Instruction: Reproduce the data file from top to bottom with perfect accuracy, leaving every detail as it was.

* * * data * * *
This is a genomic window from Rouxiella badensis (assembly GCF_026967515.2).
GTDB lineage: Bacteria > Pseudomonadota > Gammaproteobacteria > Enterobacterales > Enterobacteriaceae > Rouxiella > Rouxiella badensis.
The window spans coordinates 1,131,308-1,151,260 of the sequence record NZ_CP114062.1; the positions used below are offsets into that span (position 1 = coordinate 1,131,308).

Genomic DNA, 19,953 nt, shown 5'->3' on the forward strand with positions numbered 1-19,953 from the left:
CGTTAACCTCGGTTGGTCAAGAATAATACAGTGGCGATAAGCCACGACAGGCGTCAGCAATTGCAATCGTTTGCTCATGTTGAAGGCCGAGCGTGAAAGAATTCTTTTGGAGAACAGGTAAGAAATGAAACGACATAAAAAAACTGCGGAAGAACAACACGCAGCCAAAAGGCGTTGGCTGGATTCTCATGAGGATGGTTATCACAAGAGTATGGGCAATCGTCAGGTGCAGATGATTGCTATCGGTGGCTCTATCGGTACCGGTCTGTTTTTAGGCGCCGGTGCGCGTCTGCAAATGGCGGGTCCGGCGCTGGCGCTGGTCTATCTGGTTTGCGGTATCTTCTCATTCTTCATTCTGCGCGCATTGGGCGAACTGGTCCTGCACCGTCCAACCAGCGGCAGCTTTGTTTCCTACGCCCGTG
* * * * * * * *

This is a genomic window from Rouxiella badensis (assembly GCF_026967515.2).
GTDB lineage: Bacteria > Pseudomonadota > Gammaproteobacteria > Enterobacterales > Enterobacteriaceae > Rouxiella > Rouxiella badensis.
The window spans coordinates 1,131,308-1,151,260 of the sequence record NZ_CP114062.1; the positions used below are offsets into that span (position 1 = coordinate 1,131,308).

Genomic DNA, 19,953 nt, shown 5'->3' on the forward strand with positions numbered 1-19,953 from the left:
CGTTAACCTCGGTTGGTCAAGAATAATACAGTGGCGATAAGCCACGACAGGCGTCAGCAATTGCAATCGTTTGCTCATGTTGAAGGCCGAGCGTGAAAGAATTCTTTTGGAGAACAGGTAAGAAATGAAACGACATAAAAAAACTGCGGAAGAACAACACGCAGCCAAAAGGCGTTGGCTGGATTCTCATGAGGATGGTTATCACAAGAGTATGGGCAATCGTCAGGTGCAGATGATTGCTATCGGTGGCTCTATCGGTACCGGTCTGTTTTTAGGCGCCGGTGCGCGTCTGCAAATGGCGGGTCCGGCGCTGGCGCTGGTCTATCTGGTTTGCGGTATCTTCTCATTCTTCATTCTGCGCGCATTGGGCGAACTGGTCCTGCACCGTCCAACCAGCGGCAGCTTTGTTTCCTACGCCCGTG